Monkey Jaws

The dog study wasn't the only one to be disregarded. In May 1986, Mohamed El Deeb, a professor at the University of Minnesota dental school, had Dr. Homsy come to Minneapolis to see the results of his experiments on monkeys. Both Proplast/Teflon and Silastic implants began to fragment after a year, causing "severe degenerative joint changes," but the reaction was more pronounced with Proplast/Teflon, says Dr. El Deeb.

He says Dr. Homsy made no comment. Asked about the study today, Dr. Homsy says that monkeys weren't a good model.

Reports of Vitek implant failures continued to crop up. The most alarming, published in 1986, involved a 37-year-old woman who had an IPI put in after having her jaw broken by her abusive husband. Teflon debris from the worn implant had migrated through her lymphatic vessels into lymph nodes in her neck, causing painful inflammation, according to researchers in Chicago. The IPI failed, they concluded, because it "couldn't withstand the loads generated" by chewing.

For Dr. Kent, this case was something of a turning point. Besides bringing it to Dr. Homsy's attention, he says he began "blowing the whistle" on the IPI, albeit indirectly. As chairman of scientific sessions at the Oral Surgeons association's national meeting in 1986, he gave the IPI critics a chance to present papers.

Warning Letter

In October of that year, Vitek had no choice but to notify every member of the association about the increasingly obvious complications. Among other things, it said the prognosis for the IPI's success beyond three years was unknown. But Vitek blunted the letter's warning by also trumpeting the results of an oral surgeon survey: 91.5% of 5,070 implant cases showed "satisfactory" results, it said, without defining "satisfactory."

By 1987, malpractice lawsuits against surgeons and product-liability suits against Vitek were mounting. Nonetheless, in July of that year, a Memphis surgeon suggested to Marcie Grossberg, a school librarian who had been hit in the jaw by a student, that she get IPIs. "The only Teflon I knew about was in my skillet," says Ms. Grossberg, 40, who says she trusted the doctor's assurances that the IPI was "state-of-the-art" treatment.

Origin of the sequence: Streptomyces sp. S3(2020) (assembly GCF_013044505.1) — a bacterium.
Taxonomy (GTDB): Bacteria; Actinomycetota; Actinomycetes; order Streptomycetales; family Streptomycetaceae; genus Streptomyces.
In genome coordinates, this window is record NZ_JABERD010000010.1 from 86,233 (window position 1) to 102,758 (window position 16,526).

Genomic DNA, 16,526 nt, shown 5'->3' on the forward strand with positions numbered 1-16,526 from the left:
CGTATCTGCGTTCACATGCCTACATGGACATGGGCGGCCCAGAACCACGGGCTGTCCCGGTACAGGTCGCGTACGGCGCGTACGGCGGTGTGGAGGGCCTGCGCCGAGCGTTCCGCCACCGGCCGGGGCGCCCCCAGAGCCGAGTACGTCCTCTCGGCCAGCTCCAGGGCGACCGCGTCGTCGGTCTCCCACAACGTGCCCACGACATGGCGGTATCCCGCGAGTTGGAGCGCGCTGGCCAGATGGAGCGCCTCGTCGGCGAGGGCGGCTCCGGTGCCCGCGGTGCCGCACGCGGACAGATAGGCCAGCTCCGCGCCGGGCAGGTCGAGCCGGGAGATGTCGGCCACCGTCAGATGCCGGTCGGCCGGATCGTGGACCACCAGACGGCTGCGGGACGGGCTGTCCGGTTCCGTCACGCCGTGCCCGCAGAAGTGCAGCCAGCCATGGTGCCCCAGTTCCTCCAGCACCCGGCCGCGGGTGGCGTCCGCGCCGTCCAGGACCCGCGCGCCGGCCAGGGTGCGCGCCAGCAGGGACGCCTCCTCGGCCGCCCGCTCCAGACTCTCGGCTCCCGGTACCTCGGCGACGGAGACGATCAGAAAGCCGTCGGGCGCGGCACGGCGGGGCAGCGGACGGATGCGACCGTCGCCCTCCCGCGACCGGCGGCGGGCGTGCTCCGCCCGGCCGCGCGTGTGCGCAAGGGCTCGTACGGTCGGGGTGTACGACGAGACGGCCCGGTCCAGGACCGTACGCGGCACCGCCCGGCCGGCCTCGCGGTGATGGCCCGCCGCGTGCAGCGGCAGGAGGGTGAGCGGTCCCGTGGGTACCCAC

She shouldn't have. Within a few months, her implants were disintegrating and her chin was receding. "I couldn't get my teeth together," she says. "Food would fall out of my mouth." In October 1988, she found another surgeon to extract the implants. Now she suffers from immune-system disorders that doctors believe may be caused by unremoved Teflon particles.

Today, Drs. Homsy and Kent are squabbling over the testing issue. In a February 1990 letter, Dr. Kent says Dr. Homsy didn't do the "appropriate" animal tests "in spite of my suggestion on the early 1980's that they be performed." The next month, Dr. Homsy retorted: "You have repeatedly informed us that there were no appropriate animal models and that testing performed by you and LSU substantiated that conclusion."

Ownership and Royalties

Dr. Kent, nationally known as an innovator in reconstructive and oral surgery, is trying to distance himself from the entire catastrophe. "My role in the IPI was essentially nothing," he asserts, even though he advised Dr. Homsy on the implant's shape. Dr. Kent also owned a 1% stake in Vitek, and from 1984 he got a 4% royalty on every TMJ product sold - about $50,000 a year, he says (Dr. Homsy pegs it closer to $100,000 some years). He got additional royalties on Proplast facial implants of his design.